May 18, 2019
Sometimes I think the “O” in writer-director Robert O’Hara’s name stands for “over the top.” For while red, blue and yellow may be the primary colors for most of us, his are magenta, indigo and chartreuse. The productions he creates from this palette run the gamut from extravagantly vibrant to flamboyantly garish. And yet artistic directors (and many theatergoers) love O’Hara. Over the past five years he’s written and directed three New York productions and served as director for three others, including BLKS, the first play by the young poet Aziza Barnes which is running at MCC Theater’s Robert W. Wilson space through June 2.
The simplest way to describe BLKS would be to say that it’s an African-American riff on the TV shows “Girls” and “Sex and the City.” Its protagonists are three women in their early 20s who share an apartment in Brooklyn and a taste for fabulous outfits (created with a sly sense of humor by Dede Ayite). Two of them have artsy careers and the third is an accountant. All three have relationship issues.
Filmmaker Octavia loves having sex with her girlfriend Ry but is more preoccupied with a mole she finds on her own clitoris at the beginning of the play. Genial performance artist Imani seems desperately single while also futilely trying to develop an act around some classic Eddie Murphy comedy routines. And the high-strung June is smart enough to have just landed a six-figure job with a major firm but dumb enough to be cheated on repeatedly by her boyfriend.
The play unspools in a series of short scenes in which the friends try to forget their woes with a night out on the town at a hot club. Awkward situations and supposedly lots of laughs ensue.
But O’Hara paints with broad strokes that underscore how potty-mouthed and raunchy the women are (a woman in the row in front of me climbed over six other people to walk out during one particularly vivid sex scene). And that undermines what Barnes is trying to say about the extra burdens so many young black women bear. For underneath the friends' bravado is a churning unease about how the world sees them and how that forces them to see themselves.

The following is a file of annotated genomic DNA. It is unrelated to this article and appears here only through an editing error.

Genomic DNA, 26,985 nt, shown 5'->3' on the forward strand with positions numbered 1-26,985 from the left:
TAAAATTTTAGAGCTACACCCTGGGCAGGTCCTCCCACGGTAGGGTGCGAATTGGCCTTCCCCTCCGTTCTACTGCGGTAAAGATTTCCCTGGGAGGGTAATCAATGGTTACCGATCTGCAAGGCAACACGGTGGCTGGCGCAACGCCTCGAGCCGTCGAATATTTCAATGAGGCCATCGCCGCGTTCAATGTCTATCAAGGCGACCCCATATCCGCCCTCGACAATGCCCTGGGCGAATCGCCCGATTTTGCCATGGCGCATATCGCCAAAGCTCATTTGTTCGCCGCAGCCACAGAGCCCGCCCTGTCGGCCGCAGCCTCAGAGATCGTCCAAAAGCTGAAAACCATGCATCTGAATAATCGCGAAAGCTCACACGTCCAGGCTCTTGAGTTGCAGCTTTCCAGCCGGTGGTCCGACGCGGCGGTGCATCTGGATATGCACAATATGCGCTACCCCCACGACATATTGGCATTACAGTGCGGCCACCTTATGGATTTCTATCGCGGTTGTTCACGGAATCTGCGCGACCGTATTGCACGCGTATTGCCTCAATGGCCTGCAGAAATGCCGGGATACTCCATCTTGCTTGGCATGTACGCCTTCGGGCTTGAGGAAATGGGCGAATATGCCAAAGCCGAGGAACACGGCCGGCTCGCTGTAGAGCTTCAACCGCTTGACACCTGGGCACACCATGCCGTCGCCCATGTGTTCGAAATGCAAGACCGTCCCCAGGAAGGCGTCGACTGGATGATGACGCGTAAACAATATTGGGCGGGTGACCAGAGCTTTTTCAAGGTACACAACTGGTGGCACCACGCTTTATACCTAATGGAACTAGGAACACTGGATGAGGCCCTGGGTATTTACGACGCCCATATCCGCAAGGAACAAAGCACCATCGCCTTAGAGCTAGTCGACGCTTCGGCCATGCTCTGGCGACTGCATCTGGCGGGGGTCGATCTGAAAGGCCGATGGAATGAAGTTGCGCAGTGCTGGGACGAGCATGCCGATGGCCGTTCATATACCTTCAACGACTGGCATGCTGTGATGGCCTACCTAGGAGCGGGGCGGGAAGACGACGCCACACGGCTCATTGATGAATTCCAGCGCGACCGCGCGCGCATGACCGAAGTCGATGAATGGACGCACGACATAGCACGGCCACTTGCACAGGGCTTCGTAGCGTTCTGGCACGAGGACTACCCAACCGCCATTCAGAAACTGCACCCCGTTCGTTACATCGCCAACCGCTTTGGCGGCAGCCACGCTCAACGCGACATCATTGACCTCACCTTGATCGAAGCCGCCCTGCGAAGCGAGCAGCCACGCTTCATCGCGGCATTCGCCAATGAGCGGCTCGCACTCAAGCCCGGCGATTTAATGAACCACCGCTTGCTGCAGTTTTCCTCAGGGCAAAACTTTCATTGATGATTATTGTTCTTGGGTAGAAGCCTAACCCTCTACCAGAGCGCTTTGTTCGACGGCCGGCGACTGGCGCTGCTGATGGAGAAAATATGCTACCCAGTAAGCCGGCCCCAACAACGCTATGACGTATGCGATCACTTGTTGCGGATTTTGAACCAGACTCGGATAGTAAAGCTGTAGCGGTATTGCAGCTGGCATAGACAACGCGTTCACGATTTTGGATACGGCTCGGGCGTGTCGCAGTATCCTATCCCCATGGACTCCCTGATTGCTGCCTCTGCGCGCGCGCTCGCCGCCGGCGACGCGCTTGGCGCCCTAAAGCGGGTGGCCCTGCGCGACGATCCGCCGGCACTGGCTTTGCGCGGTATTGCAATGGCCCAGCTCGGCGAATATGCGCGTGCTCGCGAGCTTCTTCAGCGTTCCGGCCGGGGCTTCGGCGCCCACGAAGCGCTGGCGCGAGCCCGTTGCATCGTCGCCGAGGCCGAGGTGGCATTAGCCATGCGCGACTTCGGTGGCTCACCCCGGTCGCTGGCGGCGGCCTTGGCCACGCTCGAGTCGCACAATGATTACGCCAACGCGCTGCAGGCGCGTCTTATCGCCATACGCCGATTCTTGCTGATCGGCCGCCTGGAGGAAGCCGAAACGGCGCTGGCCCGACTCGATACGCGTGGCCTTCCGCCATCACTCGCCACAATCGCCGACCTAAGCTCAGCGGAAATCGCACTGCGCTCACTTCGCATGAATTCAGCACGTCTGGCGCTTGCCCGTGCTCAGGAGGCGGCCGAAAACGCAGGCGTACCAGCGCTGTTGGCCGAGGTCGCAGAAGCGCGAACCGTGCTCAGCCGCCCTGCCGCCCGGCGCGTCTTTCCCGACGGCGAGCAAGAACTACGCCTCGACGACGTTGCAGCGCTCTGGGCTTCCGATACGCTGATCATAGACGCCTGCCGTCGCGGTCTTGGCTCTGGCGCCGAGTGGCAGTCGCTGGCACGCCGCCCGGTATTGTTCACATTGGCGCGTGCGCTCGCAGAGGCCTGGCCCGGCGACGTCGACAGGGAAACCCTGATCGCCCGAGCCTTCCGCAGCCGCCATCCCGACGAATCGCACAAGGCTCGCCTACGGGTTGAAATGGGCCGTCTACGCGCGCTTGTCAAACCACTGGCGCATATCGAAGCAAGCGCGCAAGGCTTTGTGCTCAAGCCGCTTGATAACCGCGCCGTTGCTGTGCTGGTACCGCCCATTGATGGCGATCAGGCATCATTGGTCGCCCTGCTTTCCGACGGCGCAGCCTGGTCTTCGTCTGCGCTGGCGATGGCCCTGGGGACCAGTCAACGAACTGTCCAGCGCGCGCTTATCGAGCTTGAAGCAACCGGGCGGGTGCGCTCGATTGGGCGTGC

Different productions at Chicago’s Steppenwolf Theatre and Baltimore’s Woolly Mammoth Theatre, both helmed by the female director Nataki Garrett who was recently named artistic director of the prestigious Oregon Shakespeare Festival, drew high critical praise for their sensitive mix of comedy and drama.
O’Hara, however, hits so hard on the humor that the challenges the women face (Imani’s encounters with a not-so-woke-as-she-thinks-she-is white woman, June’s dismay over the news of yet another incident of police brutality against an unarmed black man) get overshadowed and the intended epiphanies fall flat.
The actors, particularly the endearing Alfie Fuller as the perpetual wingman Imani and the charming Chris Myers as a nice guy the women encounter but are too obsessed with their own angst to truly appreciate, give fully committed performances. But they all engage in far too much shouting, neck rolling, butt twerking and other behaviors that, to be honest, would be called out as racist if the director weren’t black.
Even the usually-deft Clint Ramos is off his game, delivering a clunky set. To be fair, he’s given a tough assignment because the action moves from various rooms in the women’s apartment to locations inside and outside the club. Ramos' solution is to squeeze most of the locales onto a slow-moving roundtable.
Still the young people—both black and white—at the performance I attended yowled with delight at the jokes—and at the butt twerking. I always appreciate having young people in the audience and I don’t begrudge them the enjoyment BLKS gave them. I just wish they and I had seen a production directed by someone else.
May 11, 2019
Repertory theater used to be the norm. A company of actors would present a revolving series of plays with cast members assuming the lede in some and supporting roles in others. Which meant audiences could see the same guy playing the fiendish Iago at one performance and taking on the role of the foolish Malvolio at the next.